The city’s resolution echoes the Governor’s assertions that South Carolina is a beautiful state with an abundance of natural resources, and that all should want to keep it clean.

The resolution also encourages people to consider the practical costs of littering— it detracts from economic development, areas of commerce, and real estate values.

The city’s resolution urges residents and visitors to work together to keep North Myrtle Beach and South Carolina clean.

Employee Longevity Awards Given to Five NMB City Employees

Five city employees have received Employee Longevity Awards. The awards are provided in five year increments to those employees who demonstrate consistent customer service excellence.

Shown left to right in photo are Police Chief Phil Webster (25 years of service), Streets Drainage Supervisor Dave Wood (25), Firefighter/EMT Aaron Asbury (10), Animal Control Officer Jerry Gordon (15), Evidence Custodian Chris Sengle (10), City Manager Mike Mahaney.

Upcoming events in North Myrtle Beach

Touch a Truck, April 8, 10am-2pm, at the North Myrtle Beach Park & Sports Complex in the Soccer/Lacrosse parking lot. Admission is free. Dump trucks, tractors, a helicopter, fire trucks, police car, race cars and more for kids of all ages to explore.  Also offers public safety information, face painting, helmet safety by the North Strand Optimist Club, spot camera eye screenings offered by the North Myrtle Beach Lion’s Club, and writing letters to soldiers with the Grand Strand Blue Star Mothers. A unique and new community event!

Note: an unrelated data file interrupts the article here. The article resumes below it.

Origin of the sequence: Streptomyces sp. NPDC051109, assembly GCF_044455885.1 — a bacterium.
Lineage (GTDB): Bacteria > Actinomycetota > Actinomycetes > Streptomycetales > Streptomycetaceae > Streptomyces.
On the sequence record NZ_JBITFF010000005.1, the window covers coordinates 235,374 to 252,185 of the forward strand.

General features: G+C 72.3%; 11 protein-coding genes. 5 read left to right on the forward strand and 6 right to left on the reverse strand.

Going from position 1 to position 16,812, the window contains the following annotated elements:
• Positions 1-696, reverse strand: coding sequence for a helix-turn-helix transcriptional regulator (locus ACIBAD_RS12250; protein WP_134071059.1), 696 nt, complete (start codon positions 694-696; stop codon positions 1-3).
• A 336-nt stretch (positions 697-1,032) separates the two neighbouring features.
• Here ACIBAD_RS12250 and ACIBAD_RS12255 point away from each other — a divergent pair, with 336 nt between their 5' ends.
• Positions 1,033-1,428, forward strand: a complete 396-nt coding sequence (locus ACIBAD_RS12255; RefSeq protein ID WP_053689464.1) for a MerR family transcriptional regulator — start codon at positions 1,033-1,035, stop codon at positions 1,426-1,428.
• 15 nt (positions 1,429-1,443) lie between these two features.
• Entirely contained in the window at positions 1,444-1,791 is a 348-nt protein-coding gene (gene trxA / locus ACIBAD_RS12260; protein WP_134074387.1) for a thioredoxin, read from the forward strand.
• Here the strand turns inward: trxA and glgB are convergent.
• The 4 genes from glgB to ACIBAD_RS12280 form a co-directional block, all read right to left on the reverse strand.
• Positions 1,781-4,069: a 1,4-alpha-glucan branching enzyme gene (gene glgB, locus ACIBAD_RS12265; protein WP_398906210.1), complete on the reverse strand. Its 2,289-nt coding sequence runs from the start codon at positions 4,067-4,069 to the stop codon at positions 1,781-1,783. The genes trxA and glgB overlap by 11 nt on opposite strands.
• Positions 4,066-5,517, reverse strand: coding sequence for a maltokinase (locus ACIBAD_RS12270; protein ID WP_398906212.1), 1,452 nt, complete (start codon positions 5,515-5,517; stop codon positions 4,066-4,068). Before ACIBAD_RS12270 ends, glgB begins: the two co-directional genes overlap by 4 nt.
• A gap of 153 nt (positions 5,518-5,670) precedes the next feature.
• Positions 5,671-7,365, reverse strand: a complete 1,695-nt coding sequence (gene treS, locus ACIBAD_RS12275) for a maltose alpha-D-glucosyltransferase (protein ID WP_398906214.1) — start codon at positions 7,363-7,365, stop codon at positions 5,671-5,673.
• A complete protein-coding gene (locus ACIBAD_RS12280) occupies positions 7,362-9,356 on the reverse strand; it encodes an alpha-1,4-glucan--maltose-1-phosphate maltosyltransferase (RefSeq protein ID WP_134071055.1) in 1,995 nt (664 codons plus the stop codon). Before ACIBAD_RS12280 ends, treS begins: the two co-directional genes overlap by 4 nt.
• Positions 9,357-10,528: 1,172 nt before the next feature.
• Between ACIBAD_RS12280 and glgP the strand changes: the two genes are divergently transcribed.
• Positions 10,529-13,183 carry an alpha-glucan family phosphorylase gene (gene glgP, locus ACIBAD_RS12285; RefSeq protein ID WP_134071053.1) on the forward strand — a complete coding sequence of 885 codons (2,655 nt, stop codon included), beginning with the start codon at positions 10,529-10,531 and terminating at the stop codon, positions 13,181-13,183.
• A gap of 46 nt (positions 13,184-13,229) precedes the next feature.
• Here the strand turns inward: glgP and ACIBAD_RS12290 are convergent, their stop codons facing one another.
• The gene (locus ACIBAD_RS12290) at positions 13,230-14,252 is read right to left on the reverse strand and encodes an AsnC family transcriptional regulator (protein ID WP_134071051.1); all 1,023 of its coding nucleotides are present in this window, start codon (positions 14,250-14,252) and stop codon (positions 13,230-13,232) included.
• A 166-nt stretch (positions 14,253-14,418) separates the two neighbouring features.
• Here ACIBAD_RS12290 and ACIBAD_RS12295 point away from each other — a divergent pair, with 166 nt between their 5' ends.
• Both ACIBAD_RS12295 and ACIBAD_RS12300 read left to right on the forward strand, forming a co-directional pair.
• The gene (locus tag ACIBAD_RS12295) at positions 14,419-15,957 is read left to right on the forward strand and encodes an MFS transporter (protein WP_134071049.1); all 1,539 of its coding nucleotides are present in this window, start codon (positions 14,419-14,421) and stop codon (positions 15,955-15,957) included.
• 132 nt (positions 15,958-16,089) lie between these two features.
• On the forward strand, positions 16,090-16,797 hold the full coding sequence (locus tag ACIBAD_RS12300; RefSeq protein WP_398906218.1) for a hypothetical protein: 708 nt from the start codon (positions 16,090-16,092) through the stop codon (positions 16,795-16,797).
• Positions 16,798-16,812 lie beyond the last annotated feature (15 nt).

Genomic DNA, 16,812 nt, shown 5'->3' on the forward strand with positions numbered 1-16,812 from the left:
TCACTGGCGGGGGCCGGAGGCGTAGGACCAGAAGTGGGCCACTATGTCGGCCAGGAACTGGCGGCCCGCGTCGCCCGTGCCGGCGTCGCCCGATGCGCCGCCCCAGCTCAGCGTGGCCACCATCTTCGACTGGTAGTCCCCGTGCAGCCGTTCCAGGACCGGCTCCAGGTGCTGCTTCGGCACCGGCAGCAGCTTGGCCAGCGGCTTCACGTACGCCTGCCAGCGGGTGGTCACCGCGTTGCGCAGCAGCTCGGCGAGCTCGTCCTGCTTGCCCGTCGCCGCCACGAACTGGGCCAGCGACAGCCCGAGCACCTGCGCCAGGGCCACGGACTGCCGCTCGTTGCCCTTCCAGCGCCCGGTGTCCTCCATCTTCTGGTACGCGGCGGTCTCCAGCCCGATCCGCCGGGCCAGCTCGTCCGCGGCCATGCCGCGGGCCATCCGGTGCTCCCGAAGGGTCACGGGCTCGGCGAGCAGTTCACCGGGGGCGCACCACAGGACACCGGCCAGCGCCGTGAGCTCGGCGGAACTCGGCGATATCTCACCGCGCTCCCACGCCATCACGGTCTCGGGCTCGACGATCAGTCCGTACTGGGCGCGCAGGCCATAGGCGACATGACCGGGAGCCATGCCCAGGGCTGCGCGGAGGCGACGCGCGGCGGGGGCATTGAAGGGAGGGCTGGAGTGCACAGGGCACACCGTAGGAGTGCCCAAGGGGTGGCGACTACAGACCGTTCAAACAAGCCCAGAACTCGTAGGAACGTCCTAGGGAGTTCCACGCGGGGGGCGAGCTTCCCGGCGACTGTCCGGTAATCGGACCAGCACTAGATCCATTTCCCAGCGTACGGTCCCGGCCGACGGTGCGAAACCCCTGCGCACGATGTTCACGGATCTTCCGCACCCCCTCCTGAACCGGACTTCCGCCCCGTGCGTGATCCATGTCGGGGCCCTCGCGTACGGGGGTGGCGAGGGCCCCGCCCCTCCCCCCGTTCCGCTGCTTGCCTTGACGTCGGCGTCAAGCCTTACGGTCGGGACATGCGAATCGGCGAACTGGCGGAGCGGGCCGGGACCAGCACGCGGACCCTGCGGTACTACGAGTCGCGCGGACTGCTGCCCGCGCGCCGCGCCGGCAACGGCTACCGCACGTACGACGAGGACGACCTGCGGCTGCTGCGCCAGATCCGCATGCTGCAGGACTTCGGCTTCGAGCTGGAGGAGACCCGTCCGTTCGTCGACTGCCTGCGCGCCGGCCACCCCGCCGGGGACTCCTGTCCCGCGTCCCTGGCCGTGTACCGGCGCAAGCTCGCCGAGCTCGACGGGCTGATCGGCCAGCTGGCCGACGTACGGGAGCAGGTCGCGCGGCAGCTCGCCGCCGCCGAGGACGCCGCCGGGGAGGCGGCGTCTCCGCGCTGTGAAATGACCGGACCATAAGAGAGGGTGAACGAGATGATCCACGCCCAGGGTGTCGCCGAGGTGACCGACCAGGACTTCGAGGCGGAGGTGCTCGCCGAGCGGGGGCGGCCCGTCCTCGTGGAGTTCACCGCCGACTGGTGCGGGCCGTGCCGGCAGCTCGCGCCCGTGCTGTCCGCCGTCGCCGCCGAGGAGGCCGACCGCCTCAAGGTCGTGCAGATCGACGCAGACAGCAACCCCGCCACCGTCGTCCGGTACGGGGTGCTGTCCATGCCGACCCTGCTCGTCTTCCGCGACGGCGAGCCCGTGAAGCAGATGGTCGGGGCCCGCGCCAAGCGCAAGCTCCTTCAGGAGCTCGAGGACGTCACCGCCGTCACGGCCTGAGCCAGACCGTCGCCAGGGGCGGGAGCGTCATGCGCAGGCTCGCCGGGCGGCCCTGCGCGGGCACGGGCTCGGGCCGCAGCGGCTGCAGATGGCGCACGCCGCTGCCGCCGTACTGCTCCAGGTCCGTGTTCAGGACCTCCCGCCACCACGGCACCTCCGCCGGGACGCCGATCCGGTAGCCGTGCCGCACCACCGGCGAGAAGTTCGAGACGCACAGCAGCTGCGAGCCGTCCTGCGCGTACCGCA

Palmetto Police Motorcycle Skills Competition, April 8, 8am Opening Ceremony, 9am-5pm Police motorcycle officers from many jurisdictions compete in motorcycle skills courses. Admission is free (but feel free to donate to Camp Happy Days). Hosted again this year by the North Myrtle Beach Public Safety Department.

35th Annual NMB Easter Egg Hunt, April 15, 10am Sharp, McLean Park. Admission is free. Separate areas for ages 2 and Under, 3-4, 5-6, 7-8, 9-10, 11 and Over. Limited on-site parking, so get there early and park in the Main Street area, then walk over.

6th Annual Divas® Half Marathon & 5K, May 7, come out and cheer for thousands of female runners from across the nation decked out as Divas. 5K starts at 7am, and Half Marathon at 7:10am. Both races start on Ocean Boulevard just south of Main Street and finish on Main Street.

12th Annual Mayfest on Main, May 13, 10am-6pm, Main Street. Admission is free. A popular festival with over 100 vendors and live music!

Oak Tree At South State Bank Selected As North Myrtle Beach Tree Of The Month

The North Myrtle Beach Tree City Board has selected a live oak tree on the grounds of South State Bank, 600 Main Street, North Myrtle Beach as its Tree of the Month for April.

According to South State Bank AVP Branch Manager Brittany Johnson, the bank was designed and constructed specifically to avoid interfering with the tree, which has withstood hurricanes and storms over the years with very little damage.

The Tree of the Month program began in 2010 as a way to recognize trees within the community that have been preserved over the years. It also provides a platform to remind people of the benefits and importance that trees offer in our everyday lives.